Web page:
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Precedence of the PPD attribute at the spine and the PPD implied by the content document #205

GoogleCodeExporter opened this Issue Mar 24, 2015 · 17 comments


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3.4.12 of EPUB Publications introduces the page-progression-direction 
attribute and further provides a note about other mechanisms, most 
notably the writing-mode and direction properties within HTML content 
documents, for indicating the page progression direction. 


However, nothing about the precedence rule is provided.  Thus, it 
is not clear which one wins and how the synthetic spread should 
be created

Unfortunately, there are no good solutions.

First, consider an EPUB publication for Japanese or Taiwanese manga 
such that each page is represented by a simple HTML document containing 
an image element and nothing else.  Since such HTML documents 
typically lack CSS, the default writing-mode and direction properties apply, 
and thus the left-to-right page progression is implied for these HTML 
documents.  However, note that this implied PPD is never used, since each HTML 
represents a single page.  The PPD attribute at the spine specifies 
The RS should exhibit the right-to-left behaviour and construct the synthetic 
spread by using the right page first.  In other words, the PPD at the 
spine should win. 

Second, consider a reflowable EPUB document representing a Japanese or 
Taiwanese novel in vertical writing or Hebrew/Arabic book.   HTML content 
documents in such an EPUB publication have CSS stylesheets and the implied 
PPD is right-to-left.  The RS should exhibit the right-to-left behaviour and 
construct the synthetic spread by using the right page first.  Even if the 
lacks the PPD attribute or specifies left-to-right, the PPD specified in 
documents should win.

One could argue that the PPD at the spine should be right-to-left in the second 
case, and the PPD at the spine should always win.  However, some books in Asia 
have *both* right-to-left and left-to-right directions.  This may sound crazy, 
is very natural when a book has two chapters: one (e.g., advise about education 
in general) in vertical writing and another (e.g., a collection of math 
in horizontal writing.  Thus, we cannot easily say that the PPD at the spine 
should win.

There were a lot of discussions about this topic in the EGLS Taipei meeting.  
the end, everybody agreed that we need more experiences for handling 
combinations of right-to-left and lef-to-right, partly because the UI would 
be very confusing.

Original issue reported on code.google.com by eb2m...@gmail.com on 17 Feb 2012 at 1:07

I forgot to mention style switching.  HTML allows alternate stylesheets, and 
EPUB3 even adds "Alternate Style Tags".  Thus, switching from vertical writing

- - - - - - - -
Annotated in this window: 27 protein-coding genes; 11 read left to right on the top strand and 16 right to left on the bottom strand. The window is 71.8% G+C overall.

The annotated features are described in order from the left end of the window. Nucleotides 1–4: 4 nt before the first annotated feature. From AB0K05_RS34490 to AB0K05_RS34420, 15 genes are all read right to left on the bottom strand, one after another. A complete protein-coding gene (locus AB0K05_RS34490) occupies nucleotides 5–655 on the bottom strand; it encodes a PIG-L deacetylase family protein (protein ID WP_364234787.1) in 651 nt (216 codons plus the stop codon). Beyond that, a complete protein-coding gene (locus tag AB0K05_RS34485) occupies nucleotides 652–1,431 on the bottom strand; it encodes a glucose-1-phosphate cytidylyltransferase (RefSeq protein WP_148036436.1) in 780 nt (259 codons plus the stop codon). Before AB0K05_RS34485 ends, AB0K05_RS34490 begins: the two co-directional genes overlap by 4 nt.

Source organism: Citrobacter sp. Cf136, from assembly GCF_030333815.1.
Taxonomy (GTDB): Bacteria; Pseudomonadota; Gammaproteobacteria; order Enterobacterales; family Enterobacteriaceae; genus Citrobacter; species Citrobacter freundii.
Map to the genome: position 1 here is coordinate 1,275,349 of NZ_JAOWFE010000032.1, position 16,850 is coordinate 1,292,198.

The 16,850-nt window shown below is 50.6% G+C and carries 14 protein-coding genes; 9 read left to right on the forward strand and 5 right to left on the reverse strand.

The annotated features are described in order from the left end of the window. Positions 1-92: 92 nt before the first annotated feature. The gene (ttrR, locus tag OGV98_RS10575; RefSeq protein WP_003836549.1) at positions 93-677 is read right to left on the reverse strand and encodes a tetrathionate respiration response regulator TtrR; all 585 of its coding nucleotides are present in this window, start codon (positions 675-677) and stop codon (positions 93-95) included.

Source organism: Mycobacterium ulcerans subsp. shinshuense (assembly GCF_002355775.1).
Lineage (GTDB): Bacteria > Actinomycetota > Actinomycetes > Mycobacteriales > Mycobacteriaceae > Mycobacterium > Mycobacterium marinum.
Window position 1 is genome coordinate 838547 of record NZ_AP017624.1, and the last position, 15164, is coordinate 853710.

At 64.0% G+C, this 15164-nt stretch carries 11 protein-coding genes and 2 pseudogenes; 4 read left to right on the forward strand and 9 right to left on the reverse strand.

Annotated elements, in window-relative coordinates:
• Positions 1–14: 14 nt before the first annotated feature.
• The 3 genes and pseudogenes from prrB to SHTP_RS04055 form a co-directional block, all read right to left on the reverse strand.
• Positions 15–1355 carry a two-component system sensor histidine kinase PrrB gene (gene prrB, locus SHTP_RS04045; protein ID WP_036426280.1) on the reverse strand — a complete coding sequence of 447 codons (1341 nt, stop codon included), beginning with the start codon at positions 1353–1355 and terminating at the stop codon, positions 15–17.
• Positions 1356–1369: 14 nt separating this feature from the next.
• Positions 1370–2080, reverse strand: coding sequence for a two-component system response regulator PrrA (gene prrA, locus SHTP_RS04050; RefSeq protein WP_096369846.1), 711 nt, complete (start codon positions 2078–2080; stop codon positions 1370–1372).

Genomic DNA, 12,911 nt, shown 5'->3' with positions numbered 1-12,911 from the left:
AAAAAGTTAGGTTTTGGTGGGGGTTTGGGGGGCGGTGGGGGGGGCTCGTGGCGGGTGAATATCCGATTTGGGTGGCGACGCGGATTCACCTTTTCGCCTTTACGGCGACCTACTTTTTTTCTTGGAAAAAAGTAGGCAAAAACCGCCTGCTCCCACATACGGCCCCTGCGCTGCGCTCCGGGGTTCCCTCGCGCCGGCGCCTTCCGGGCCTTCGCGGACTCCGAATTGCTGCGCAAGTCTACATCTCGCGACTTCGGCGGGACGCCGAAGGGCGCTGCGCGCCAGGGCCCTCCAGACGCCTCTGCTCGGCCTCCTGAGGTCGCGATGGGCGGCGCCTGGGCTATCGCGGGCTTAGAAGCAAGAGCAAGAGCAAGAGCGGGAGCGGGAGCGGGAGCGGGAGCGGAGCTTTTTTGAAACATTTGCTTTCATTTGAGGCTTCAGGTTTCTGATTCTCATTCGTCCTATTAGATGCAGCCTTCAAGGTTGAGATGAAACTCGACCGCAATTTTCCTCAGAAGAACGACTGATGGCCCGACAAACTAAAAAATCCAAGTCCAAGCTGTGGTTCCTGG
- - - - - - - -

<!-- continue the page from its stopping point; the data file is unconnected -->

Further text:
to horizontal writing, and vice versa is possible.  However, this switching 
does not change @PPD at the spine.  ;-(

Original comment by eb2m...@gmail.com on 18 Feb 2012 at 12:59

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Yet another thing I forgot to mention.  Different resources in the fallback 
chain for a resource may have different PPDs.  The interaction between such 
PPDs and  the spine-level PPD becomes even more complicated.  ;-(

Original comment by eb2m...@gmail.com on 19 Feb 2012 at 5:57

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This issue is still tricky, but I am not aware of any real examples that hit 
this issue.  So, it would be ok if we make a bit of improvements and stop there 
for 3.0.1.

We now have FXL.  It is quite obvious that the PPD of FXL HTML content 
documents is irrelevant.  I propose to add this observation and do nothing else.

Original comment by eb2m...@gmail.com on 8 Mar 2013 at 12:06

Does it make more sense to include this text in the rendition:layout section, 
noting that when pre-paginated is set it doesn't matter. Or would it make more 
sense in the page-spread-* section.

I'm assuming because this is tied to fxl that it doesn't also need to go up in 
the spine, where it would be a bit out of context.

Original comment by mgarrish on 15 Apr 2013 at 7:37

I agree that the section for rendition:layout is a better place.

Original comment by eb2m...@gmail.com on 15 Apr 2013 at 10:24

In the teleconf on 2013-08-22, it was agreed to make the PPD specified at the 
spine element take precedence.  As far as we know, all implementations do so.

Original comment by eb2m...@gmail.com on 23 Aug 2013 at 10:22

As far as I know CSS does not give page progression direction, therefore I also 
think that PPD specification in the spine take precedence.

Original comment by ori@helicontech.co.il on 24 Aug 2013 at 6:25

72hour passed:


Original comment by markus.g...@gmail.com on 19 Sep 2013 at 8:09

Specification has been updated:


The following paragraph was added to the spine element definition following the 
pargaraph already detailing PPD:

Reading Systems must ignore the page progression direction defined in 
pre-paginated XHTML Content Documents. The page-progression-direction attribute 
defines the flow direction from one fixed-layout page to the next.

I think this is the best place to note this, as it is referred to from other 
sections (e.g., rendition:spread has a note directing people to this element 
for information about ppd precedence). Please update the ticket if you would 
prefer other wording or a different location.

Original comment by mgarrish on 20 Sep 2013 at 1:49

  • Changed state: FinalReview

Original comment by ga...@google.com on 24 Sep 2013 at 8:58

  • Changed state: Fixed
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